Unfortunately their "Worst Of Acid Reign" compilation hasn't been re-released, which is a shame as it contained some of the live favourites that weren't on their albums, such as the classic "Big White Teeth".

"Pleasure To Kill" by Kreator

As I mentioned earlier, Slayer's "Reign In Blood" is widely regarded as the greatest thrash metal album of all time, and for me, this one would be runner up.

Making cars and winning penalty shoot outs against England aren't the only things that Germans are good at, they're pretty good at thrash metal too. 

This was their second album after their 1985 debut "Endless Pain".  That was excellent but this is on a whole new level, containing some true thrash classics such as "Command Of The Blade", "Riot Of Violence", "Death Is Your Saviour", "Under The Guillotine", the list goes on and on.

This album also features my all time favourite sleeve artwork, it looks pretty good on a t-shirt as well.

"Ooh Crikey It's Lawnmower Deth" by Lawnmower Deth

Like the aforementioned Acid Reign, Lawnmower Deth's live shows were great fun too.  They divided opinion in the music press that's for sure, Metal Hammer loved them and Metal Forces hated them, I'm firmly with the Hammer as they were certainly a big favourite of mine.  There's a "tribute" song to Metal Forces editor Bernard Doe, called "Dodo Doe" on this album, and one to M.O.D. singer and Lawnmower Deth critic Billy Milano called F.A.T. (Fascist And Tubby).  How can you not love an album containing song titles like "Got No Legs? Don't Come Crawling To Me". 

Their first album, which was a split album with Metal Duck, called "Mower Liberation Front" is now available as a digital download and I strongly recommend it.  Any album containing a song called "Thermonuclear War Is Good For Your Complexion" has to be worth getting, and if "Seventh Church Of The Apocalyptic Lawnmower" doesn't get you headbanging, then nothing will.

"Back In Black" by AC/DC

At the end of the 1980's, they had a poll in Metal Hammer magazine where all their writers voted for their top ten albums of the decade, and this won hands down.  As a huge thrash metal fan at the time (still am for that matter), I'd never listened to AC/DC, but on the assumption that they knew what they were on about, I bought a copy.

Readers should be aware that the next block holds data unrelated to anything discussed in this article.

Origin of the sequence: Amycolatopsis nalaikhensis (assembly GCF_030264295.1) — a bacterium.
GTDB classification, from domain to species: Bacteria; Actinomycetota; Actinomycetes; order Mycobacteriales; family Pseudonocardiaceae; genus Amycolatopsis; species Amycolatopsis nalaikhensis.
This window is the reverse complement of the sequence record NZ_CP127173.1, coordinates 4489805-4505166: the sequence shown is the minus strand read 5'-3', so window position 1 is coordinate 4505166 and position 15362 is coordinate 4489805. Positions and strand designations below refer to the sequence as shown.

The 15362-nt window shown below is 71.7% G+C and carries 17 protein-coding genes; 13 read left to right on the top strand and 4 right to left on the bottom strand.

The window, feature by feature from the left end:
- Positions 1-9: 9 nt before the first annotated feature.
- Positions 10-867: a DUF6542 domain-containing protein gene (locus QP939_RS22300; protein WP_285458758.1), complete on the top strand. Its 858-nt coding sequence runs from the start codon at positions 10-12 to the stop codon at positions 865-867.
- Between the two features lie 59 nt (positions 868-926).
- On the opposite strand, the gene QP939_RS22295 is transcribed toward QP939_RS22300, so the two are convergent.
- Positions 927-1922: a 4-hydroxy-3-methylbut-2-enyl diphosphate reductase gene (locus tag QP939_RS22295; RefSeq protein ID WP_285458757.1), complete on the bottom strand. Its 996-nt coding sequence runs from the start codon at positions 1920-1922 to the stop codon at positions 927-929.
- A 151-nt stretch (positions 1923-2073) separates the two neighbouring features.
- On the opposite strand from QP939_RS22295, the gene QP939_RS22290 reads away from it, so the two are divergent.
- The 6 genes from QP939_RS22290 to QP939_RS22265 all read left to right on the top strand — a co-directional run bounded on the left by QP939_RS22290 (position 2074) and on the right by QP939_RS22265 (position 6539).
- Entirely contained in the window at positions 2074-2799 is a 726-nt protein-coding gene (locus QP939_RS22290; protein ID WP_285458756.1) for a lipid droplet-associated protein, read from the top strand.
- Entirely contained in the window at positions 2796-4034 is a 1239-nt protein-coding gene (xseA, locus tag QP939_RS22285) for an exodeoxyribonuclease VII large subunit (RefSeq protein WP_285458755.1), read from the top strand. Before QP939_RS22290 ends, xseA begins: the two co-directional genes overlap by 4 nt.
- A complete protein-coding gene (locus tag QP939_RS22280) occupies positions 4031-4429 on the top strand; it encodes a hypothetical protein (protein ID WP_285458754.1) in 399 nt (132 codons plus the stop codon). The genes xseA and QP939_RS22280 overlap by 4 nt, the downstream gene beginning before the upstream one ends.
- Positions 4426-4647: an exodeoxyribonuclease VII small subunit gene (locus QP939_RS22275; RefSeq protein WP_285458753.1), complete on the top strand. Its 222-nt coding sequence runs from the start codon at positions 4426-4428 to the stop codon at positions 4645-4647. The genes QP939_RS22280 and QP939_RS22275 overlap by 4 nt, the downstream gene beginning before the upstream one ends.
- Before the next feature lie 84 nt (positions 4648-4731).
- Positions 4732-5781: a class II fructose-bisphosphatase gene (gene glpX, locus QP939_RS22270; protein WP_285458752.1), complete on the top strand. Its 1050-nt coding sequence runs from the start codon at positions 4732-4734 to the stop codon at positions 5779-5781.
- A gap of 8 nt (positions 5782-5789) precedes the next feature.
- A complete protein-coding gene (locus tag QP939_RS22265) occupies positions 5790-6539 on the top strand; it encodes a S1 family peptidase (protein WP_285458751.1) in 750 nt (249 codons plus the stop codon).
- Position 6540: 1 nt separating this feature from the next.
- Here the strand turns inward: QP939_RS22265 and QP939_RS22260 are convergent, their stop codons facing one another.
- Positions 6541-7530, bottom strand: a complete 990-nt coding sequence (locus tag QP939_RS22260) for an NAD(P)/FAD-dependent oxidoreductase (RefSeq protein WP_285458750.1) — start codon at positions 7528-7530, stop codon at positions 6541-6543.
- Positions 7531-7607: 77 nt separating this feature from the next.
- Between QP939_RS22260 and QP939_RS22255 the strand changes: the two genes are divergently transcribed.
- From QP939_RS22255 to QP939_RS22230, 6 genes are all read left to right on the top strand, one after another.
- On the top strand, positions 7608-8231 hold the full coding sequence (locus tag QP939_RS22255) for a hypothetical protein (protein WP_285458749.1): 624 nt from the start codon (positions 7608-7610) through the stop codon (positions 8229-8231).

They certainly did know what they were on about as this album lives up to it's lofty billing, and according to Wikipedia, it is now the second highest selling album of all time, and fifty million people can't be wrong, (though given that the highest selling album is "Thriller" by Michael Jackson, maybe they can).

I would also recommend that you go on You Tube and watch the video for "You Shook Me All Night Long" as it's an absolute classic.

"Fresh Fruit For Rotting Vegetables" by The Dead Kennedys

I said in the original version of this article that Dead Kennedys mainman Jello Biafra was the greatest lyric writer of all time, and he still is.  Not just on the five Dead Kennedys albums, but his other side projects, most notably Lard, and collaborations with other bands such as Melvins and Nomeansno.

This was their debut, and contains some legendary punk classics such as "Kill The Poor", "California Uber Alles", "Chemical Warfare" and the immortal "Holiday In Cambodia".

All five of the Dead Kennedys albums are essential listening, but don't bother with anything they released after 1986's "Bedtime For Democracy", as they reformed a few years later without Jello after a dispute over royalties. They played some live shows with various other singers and released a crap live album, but without him the whole thing is a bit pointless as he wrote virtually their entire back catalogue.

"Nobody's Heroes" by Stiff Little Fingers

It's hard to choose a favourite between this and their debut album "Imflammable Material" as they're both excellent, but I think that this one just shades it, still raw and aggressive, but with better songs.

Unlike quite a few punk bands of that time whose lyrics just seemed to be anarchy by numbers, Stiff Little Fingers really sounded as though they meant it.